National Molding

Plastic Injection Molding and Optimizing Plastic Production

A lot of you probably don’t have any idea what plastic injection molding is or even find time to gain interest about it. You may be surprised to know that your daily routine would be incomplete without it. Doubtful? Keep reading because we will prove it to you.

To start, you can take a look at your latest shopping or grocery spree and check the items you’ve bought. Most of them are probably a product of years of trial and error or expertise. You may have overlooked how they are made more than often. The process those products have undergone are actually fascinating and very simple to explain as well.

It all begins with the favorable relationship of man, machines, and plastic. To make everyday life easier, man has strived to make inventions and without a doubt, we have become attached to plastic products in the process.

It took a lot of effort to get to where we are right now. Scientists and inventors, after many years of research, have perfected the science of plastic molding. They are responsible for the comb we use to style our hair, the toys that we play, the kitchen utensils we use to cook, the car we drive, the space shuttle parts we use to research about space and beyond, the packaging that keeps our food fresh, the gadgets that we use to communicate with our loved ones, the quick release buckles in our life jacket that ensures our safety at sea, and so much more!

Isn’t that amazing? These products have revolutionized our modern life. Without it, life as we know it would be just a dream.

In order for you to fully appreciate the plastic injection mold and the process in making plastic products, we will show you how it developed. Immense advancements were made during the 18th and 19th centuries due to the invention of synthetic plastic. We have Alexander Parkes, a British innovator, to thank for it because he invented Parkesine.

 

Although Parkesine was the first of its kind and innovative, it did come with various disadvantages. It was very flammable, quite costly, a bit flimsy, and was infamous for cracking or breaking. Someone noted these cons and improved it.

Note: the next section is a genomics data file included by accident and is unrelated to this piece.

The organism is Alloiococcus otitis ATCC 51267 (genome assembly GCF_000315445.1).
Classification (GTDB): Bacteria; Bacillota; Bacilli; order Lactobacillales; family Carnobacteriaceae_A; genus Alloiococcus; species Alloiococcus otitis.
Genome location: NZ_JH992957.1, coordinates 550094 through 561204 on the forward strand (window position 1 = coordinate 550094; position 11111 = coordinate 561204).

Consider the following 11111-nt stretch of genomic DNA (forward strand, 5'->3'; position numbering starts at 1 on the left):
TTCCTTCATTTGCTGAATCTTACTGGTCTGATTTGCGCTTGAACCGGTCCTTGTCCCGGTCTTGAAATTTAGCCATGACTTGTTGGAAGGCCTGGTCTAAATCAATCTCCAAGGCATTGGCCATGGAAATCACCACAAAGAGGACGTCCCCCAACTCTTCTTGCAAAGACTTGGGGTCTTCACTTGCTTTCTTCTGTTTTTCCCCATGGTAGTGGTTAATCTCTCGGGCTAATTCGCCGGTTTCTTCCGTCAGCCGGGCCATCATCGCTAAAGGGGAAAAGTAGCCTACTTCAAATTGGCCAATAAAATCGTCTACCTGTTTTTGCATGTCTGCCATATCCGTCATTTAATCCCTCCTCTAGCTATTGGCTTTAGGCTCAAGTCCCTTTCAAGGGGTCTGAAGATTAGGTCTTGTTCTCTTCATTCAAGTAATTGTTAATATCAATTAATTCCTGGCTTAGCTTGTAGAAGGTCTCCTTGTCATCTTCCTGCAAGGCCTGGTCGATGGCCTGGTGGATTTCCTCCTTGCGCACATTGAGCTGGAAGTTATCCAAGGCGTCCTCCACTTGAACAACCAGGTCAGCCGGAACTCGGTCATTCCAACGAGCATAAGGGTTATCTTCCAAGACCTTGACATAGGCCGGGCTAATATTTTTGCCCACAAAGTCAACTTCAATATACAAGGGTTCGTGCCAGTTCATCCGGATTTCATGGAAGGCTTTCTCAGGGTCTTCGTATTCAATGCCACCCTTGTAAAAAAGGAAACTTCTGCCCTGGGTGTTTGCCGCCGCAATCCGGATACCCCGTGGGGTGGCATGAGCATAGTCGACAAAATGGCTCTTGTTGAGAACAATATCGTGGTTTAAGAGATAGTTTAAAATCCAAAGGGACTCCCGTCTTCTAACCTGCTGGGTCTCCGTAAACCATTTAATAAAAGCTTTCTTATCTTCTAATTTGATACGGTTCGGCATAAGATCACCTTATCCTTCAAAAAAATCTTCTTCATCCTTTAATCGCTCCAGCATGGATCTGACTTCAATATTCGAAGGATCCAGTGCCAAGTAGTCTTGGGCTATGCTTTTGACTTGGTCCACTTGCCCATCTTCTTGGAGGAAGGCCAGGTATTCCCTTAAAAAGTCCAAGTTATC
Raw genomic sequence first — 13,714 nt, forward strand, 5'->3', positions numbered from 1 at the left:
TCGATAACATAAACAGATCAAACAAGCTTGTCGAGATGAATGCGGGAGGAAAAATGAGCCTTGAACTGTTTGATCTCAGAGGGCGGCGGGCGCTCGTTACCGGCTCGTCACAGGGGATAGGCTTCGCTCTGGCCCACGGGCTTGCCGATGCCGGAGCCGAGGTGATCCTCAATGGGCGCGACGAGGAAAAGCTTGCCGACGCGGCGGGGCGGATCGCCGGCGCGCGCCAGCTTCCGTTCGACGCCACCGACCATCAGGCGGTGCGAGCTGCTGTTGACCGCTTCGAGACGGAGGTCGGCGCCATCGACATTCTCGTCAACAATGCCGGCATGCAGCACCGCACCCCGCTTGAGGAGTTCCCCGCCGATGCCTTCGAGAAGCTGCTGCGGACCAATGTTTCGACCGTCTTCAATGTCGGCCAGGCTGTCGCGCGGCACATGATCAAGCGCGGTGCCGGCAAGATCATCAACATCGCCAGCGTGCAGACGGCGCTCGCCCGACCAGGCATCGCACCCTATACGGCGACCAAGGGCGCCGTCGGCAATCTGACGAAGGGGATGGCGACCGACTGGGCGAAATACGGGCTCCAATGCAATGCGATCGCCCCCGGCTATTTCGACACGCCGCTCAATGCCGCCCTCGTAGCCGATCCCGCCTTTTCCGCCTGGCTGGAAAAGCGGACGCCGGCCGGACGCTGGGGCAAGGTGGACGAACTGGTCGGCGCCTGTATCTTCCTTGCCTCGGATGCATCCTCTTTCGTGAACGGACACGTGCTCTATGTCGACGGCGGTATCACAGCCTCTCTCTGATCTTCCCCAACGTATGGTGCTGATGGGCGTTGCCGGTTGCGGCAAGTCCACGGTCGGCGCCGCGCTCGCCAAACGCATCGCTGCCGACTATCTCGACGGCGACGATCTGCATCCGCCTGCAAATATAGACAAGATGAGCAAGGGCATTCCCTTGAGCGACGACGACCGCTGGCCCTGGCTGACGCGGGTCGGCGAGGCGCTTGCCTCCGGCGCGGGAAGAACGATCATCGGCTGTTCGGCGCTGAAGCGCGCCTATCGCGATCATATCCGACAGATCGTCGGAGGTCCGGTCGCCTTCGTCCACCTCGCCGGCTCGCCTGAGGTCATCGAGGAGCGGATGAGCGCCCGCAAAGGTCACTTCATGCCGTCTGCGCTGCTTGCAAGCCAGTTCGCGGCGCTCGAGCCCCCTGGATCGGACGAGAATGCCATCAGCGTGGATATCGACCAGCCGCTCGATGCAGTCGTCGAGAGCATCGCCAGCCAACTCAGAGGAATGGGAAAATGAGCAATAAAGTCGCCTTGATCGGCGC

John Wesley Hyatt improved Parkesine in 1868 by inventing celluloid. Unlike Parkesine, celluloid is much affordable and durable. His invention made way for the industry, and custom belt buckle manufacturers to get creative. The improvements did not stop there. John, together with his brother Isaiah, created the very first machine capable of plastic extrusion 4 years after.

Since then, the polymer industry grew to new heights! Improved versions of Hyatt’s machines were already capable of producing finished products like strap buckles, shirt buttons, hair combs, etc.

In 1940s, the demand for plastic products kept on increasing. The demand was very high but suppliers were having a challenging time addressing it. To answer this problem, James Watson Hendry created a bigger and better polymer molding machine which made use of a screw and improved mold cavity, allowing more control over the speed of injection and turnover of finished products.

The people then also found out that dye could also be mixed with the polymers, allowing for colorful products to be released to the market. Some companies still use the machine that Hendry made for developing plate carrier quick release and more. But his achievements didn’t stop there. He also invented a plastic molding machine that made use of gas.

By now, you probably have appreciated all the effort that goes into making your favorite dog collar buckles or other plastic products. The history of injection molding is fascinating, isn’t it? Seeing the entire process with your own eyes would be an experience that would stand out on its own, for sure!